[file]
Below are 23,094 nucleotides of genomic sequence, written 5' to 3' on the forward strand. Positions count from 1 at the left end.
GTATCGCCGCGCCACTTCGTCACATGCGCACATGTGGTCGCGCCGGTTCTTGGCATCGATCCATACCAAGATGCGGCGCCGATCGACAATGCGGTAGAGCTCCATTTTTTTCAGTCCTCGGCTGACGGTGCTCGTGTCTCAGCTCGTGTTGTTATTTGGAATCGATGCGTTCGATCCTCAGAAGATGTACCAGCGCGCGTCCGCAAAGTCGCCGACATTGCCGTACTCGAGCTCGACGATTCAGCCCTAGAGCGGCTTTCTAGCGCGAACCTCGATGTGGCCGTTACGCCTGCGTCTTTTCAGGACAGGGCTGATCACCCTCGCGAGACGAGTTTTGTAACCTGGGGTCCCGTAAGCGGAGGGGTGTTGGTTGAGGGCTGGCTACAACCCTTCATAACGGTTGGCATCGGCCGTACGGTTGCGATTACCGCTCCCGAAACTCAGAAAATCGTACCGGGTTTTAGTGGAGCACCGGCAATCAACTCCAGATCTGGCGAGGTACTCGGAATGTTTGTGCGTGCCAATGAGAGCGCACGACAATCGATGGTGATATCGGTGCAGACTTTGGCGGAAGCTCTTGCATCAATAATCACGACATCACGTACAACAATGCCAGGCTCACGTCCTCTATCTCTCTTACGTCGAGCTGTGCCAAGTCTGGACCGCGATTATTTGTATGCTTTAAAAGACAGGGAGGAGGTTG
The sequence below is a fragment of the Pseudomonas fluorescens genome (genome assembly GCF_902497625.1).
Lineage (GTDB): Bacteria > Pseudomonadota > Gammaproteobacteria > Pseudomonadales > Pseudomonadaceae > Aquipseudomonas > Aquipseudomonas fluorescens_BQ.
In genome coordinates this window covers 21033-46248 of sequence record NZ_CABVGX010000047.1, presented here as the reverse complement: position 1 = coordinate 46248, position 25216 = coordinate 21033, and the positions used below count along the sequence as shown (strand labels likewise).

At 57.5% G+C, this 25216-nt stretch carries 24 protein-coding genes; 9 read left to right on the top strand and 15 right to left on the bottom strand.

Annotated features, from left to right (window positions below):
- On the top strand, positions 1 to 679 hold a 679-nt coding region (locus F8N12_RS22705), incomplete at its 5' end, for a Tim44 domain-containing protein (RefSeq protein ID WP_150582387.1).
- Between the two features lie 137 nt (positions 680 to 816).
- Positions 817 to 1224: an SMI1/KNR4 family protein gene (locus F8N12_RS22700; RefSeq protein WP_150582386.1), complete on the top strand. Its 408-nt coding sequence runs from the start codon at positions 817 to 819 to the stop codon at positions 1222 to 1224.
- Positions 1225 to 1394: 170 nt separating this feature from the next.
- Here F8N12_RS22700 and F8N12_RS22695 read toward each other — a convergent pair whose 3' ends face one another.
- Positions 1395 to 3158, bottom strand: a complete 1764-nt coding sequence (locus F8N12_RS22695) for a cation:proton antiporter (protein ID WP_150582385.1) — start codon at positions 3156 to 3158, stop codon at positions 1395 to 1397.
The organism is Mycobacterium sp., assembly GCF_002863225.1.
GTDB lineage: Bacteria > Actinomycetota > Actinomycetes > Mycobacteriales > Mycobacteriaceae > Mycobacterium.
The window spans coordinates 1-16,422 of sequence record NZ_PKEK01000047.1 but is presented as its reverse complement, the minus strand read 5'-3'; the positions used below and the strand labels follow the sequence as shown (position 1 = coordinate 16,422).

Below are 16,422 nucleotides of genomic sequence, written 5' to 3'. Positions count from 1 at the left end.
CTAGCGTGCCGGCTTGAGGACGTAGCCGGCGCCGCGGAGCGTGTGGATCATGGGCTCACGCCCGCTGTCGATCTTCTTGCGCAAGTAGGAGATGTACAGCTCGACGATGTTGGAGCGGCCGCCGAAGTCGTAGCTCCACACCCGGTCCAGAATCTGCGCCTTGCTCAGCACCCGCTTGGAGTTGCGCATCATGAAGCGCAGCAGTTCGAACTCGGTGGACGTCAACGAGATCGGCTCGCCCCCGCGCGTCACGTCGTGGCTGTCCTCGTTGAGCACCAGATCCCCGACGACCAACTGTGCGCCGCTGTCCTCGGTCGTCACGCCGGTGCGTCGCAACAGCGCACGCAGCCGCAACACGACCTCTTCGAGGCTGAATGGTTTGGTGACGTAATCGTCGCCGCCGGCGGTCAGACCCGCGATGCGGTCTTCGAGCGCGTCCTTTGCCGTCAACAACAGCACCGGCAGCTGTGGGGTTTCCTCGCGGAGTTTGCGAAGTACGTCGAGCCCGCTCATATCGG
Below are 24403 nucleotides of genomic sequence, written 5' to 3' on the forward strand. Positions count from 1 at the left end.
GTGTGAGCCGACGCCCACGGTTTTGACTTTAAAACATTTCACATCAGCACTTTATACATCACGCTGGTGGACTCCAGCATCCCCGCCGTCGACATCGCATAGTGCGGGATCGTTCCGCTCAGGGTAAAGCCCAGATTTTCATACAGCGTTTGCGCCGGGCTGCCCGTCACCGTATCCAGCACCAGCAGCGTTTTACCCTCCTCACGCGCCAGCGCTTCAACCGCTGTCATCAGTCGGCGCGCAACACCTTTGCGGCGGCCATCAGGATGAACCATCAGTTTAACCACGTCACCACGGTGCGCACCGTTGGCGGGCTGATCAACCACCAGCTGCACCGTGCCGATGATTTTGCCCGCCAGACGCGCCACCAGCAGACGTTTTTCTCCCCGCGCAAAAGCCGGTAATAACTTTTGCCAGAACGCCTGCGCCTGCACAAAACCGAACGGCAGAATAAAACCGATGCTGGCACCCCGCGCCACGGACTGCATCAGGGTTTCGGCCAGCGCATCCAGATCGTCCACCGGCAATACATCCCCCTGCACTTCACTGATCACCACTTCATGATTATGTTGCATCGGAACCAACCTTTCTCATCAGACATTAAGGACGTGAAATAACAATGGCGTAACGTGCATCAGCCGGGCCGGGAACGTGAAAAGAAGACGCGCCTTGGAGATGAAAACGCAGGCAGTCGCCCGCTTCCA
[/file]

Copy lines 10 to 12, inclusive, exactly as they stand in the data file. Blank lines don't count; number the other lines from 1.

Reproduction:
- Positions 817 to 1224: an SMI1/KNR4 family protein gene (locus F8N12_RS22700; RefSeq protein WP_150582386.1), complete on the top strand. Its 408-nt coding sequence runs from the start codon at positions 817 to 819 to the stop codon at positions 1222 to 1224.
- Positions 1225 to 1394: 170 nt separating this feature from the next.
- Here F8N12_RS22700 and F8N12_RS22695 read toward each other — a convergent pair whose 3' ends face one another.